The Baltimore Ravens season is in turmoil at the midway point. They’ve lost three straight games and four of their last five, coach John Harbaugh is answering questions about his future with the team, and now they may be without their starting quarterback.
Hip injury for Joe Flacco
The Ravens are on their bye this week, but both reporters say there is a question of whether Flacco will be available for Baltimore’s Week 11 game against the Bengals.
The severity of the injury is currently unclear.
First quarter takedown
Zrebiec writes that Flacco was injured on the Ravens’ sixth play last Sunday, when he was driven to the ground by the Steelers’ Stephon Tuitt. Tuitt was flagged for being offsides. But on the next snap, Flacco was hit by Cameron Heyward.
Flacco finished the game and did not miss any plays. However, he kept trying to stretch on the field, and instead of sitting on the bench between offensive possessions, he paced on the sideline. Zrebiec observed Flacco speaking to team trainer Ron Medlin at one point, but he did not leave the field with medical staff.
After the loss, Flacco was asked whether he was affected by the Tuitt hit and said he wasn’t, but he also had a noticeable limp.
Lamar Jackson’s time?
Flacco’s injury comes at an interesting time, especially if it will require him to be sidelined for multiple games.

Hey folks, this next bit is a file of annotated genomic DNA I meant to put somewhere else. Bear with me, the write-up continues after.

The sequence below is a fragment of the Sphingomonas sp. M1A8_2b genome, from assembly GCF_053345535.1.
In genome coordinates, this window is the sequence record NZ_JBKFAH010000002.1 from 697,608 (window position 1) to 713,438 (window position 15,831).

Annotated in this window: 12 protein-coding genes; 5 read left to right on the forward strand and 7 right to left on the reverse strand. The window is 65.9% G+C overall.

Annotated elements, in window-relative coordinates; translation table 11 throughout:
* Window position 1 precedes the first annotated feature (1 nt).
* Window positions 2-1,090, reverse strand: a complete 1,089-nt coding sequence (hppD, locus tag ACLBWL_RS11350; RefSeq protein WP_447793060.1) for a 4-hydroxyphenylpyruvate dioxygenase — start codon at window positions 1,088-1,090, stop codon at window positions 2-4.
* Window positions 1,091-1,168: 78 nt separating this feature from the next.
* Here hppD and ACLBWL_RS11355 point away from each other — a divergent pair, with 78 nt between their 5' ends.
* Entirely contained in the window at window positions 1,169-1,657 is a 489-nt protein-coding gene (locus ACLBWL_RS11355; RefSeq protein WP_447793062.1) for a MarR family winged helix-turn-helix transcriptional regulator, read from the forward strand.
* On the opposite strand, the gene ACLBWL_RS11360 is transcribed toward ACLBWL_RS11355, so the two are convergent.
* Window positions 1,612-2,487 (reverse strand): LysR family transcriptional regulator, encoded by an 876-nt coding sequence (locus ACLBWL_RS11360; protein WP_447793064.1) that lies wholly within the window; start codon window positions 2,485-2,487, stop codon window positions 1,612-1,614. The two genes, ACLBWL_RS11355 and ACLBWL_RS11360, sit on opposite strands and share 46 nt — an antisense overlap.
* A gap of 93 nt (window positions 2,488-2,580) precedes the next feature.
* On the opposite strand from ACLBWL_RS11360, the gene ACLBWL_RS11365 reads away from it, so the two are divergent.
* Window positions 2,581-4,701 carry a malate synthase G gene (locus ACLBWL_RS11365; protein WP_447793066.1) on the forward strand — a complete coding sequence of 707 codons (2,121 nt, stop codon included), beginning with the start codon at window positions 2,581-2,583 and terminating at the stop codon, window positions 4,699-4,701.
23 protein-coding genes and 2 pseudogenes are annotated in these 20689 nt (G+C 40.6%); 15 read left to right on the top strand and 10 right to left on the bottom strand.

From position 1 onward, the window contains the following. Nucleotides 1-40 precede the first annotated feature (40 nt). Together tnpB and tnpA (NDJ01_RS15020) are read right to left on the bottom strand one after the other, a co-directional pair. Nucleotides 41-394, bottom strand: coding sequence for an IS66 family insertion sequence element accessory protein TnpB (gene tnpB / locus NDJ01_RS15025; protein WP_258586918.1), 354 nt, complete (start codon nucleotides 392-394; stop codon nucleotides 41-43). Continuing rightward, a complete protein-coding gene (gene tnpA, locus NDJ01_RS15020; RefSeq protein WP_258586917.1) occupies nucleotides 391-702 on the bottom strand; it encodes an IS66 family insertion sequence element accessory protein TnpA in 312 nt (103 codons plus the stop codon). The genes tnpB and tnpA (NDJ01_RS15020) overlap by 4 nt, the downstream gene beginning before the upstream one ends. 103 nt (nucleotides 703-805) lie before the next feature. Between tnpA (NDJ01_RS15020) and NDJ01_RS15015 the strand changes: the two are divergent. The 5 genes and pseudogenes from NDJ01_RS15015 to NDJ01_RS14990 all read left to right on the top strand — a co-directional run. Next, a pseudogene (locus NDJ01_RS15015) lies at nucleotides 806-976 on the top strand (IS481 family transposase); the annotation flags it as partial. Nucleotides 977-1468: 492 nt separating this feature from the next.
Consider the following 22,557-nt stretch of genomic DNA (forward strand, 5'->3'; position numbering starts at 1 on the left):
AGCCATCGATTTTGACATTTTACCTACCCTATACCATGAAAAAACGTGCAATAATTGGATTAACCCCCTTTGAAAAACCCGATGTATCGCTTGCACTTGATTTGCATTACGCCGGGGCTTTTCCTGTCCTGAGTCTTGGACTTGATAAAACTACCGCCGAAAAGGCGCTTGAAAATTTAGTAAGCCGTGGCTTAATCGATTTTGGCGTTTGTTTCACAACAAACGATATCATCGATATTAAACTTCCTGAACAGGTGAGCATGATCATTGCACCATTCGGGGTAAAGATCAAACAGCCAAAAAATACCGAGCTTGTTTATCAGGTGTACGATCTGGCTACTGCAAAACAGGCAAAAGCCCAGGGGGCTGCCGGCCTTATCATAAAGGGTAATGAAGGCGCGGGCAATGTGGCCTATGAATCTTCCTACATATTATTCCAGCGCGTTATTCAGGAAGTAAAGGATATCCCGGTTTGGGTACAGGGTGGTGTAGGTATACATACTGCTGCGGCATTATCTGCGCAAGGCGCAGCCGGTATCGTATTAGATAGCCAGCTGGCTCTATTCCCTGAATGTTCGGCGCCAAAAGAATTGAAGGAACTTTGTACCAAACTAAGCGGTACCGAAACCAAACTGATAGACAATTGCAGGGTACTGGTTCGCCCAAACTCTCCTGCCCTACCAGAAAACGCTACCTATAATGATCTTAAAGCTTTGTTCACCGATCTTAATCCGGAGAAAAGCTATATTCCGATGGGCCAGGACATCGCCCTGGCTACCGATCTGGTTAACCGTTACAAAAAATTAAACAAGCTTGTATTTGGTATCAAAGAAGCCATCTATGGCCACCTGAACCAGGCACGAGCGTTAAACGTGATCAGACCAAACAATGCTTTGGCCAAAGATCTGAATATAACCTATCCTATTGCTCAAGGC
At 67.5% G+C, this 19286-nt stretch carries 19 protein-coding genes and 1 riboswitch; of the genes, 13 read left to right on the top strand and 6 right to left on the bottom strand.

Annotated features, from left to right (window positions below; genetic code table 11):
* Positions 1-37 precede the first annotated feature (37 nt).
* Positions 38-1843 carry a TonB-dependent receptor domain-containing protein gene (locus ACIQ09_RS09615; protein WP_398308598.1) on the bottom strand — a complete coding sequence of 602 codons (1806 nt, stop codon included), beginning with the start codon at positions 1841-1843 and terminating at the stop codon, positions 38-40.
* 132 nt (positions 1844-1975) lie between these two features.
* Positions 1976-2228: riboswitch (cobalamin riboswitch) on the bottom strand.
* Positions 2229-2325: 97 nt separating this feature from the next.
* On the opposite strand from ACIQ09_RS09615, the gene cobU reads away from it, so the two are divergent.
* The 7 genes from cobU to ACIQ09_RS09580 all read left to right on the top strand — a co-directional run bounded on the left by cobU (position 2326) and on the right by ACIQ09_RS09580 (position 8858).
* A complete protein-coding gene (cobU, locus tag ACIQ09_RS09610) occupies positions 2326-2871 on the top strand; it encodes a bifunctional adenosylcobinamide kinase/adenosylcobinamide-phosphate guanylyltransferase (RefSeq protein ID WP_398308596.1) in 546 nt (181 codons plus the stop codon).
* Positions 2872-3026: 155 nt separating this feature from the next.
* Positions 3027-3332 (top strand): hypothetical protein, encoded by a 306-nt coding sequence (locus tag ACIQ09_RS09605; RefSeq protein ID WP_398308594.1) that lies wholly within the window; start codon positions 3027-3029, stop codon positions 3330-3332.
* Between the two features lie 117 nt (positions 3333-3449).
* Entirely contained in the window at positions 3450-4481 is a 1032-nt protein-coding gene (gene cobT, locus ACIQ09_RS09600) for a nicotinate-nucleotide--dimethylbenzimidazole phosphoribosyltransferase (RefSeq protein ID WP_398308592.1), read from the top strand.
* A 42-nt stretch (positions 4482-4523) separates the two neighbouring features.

Harbaugh has already said he wants to see Lamar Jackson get more snaps. To this point, Jackson, the No. 32 pick in this year’s draft, has been used as a decoy or on running plays, and is second on the team in rushing yards.
While Flacco has three years remaining on his contract, it’s not completely unreasonable for the Ravens to cut him in 2019. If the team used the post-June 1 designation, it would carry $8 million in dead money for his contract.
Flacco is currently set to earn $18.5 million in base salary in 2019.
More from Yahoo Sports:
• Report: Dez Bryant may have torn Achilles in practice
• NFL Week 10 picks against the spread
• NBA: Separating the contenders from the pretenders
• Jeff Passan: MLB free agency may face another spending freeze